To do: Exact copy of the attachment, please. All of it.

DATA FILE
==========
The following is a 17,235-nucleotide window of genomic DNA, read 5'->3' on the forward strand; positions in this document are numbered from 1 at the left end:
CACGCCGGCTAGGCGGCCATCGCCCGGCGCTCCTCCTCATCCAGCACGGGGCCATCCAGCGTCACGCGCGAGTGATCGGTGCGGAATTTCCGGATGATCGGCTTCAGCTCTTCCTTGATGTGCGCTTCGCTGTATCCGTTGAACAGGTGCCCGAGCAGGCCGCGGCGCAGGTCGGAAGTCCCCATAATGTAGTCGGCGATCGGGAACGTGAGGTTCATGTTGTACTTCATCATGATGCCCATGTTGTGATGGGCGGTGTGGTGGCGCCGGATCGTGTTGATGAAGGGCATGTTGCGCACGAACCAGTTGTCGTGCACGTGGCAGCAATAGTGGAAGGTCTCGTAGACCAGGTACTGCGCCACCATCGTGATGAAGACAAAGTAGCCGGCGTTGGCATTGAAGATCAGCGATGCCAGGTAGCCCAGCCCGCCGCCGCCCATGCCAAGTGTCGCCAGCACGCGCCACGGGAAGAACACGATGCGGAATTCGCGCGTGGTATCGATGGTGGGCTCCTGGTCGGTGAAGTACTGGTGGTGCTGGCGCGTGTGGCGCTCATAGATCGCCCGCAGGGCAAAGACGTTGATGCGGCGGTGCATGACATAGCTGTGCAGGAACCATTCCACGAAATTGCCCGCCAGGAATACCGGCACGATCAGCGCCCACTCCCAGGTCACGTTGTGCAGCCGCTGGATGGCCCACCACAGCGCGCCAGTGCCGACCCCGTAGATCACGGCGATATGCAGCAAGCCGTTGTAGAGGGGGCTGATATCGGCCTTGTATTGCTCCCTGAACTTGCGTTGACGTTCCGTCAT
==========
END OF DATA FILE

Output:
The following is a 17,235-nucleotide window of genomic DNA, read 5'->3' on the forward strand; positions in this document are numbered from 1 at the left end:
CACGCCGGCTAGGCGGCCATCGCCCGGCGCTCCTCCTCATCCAGCACGGGGCCATCCAGCGTCACGCGCGAGTGATCGGTGCGGAATTTCCGGATGATCGGCTTCAGCTCTTCCTTGATGTGCGCTTCGCTGTATCCGTTGAACAGGTGCCCGAGCAGGCCGCGGCGCAGGTCGGAAGTCCCCATAATGTAGTCGGCGATCGGGAACGTGAGGTTCATGTTGTACTTCATCATGATGCCCATGTTGTGATGGGCGGTGTGGTGGCGCCGGATCGTGTTGATGAAGGGCATGTTGCGCACGAACCAGTTGTCGTGCACGTGGCAGCAATAGTGGAAGGTCTCGTAGACCAGGTACTGCGCCACCATCGTGATGAAGACAAAGTAGCCGGCGTTGGCATTGAAGATCAGCGATGCCAGGTAGCCCAGCCCGCCGCCGCCCATGCCAAGTGTCGCCAGCACGCGCCACGGGAAGAACACGATGCGGAATTCGCGCGTGGTATCGATGGTGGGCTCCTGGTCGGTGAAGTACTGGTGGTGCTGGCGCGTGTGGCGCTCATAGATCGCCCGCAGGGCAAAGACGTTGATGCGGCGGTGCATGACATAGCTGTGCAGGAACCATTCCACGAAATTGCCCGCCAGGAATACCGGCACGATCAGCGCCCACTCCCAGGTCACGTTGTGCAGCCGCTGGATGGCCCACCACAGCGCGCCAGTGCCGACCCCGTAGATCACGGCGATATGCAGCAAGCCGTTGTAGAGGGGGCTGATATCGGCCTTGTATTGCTCCCTGAACTTGCGTTGACGTTCCGTCAT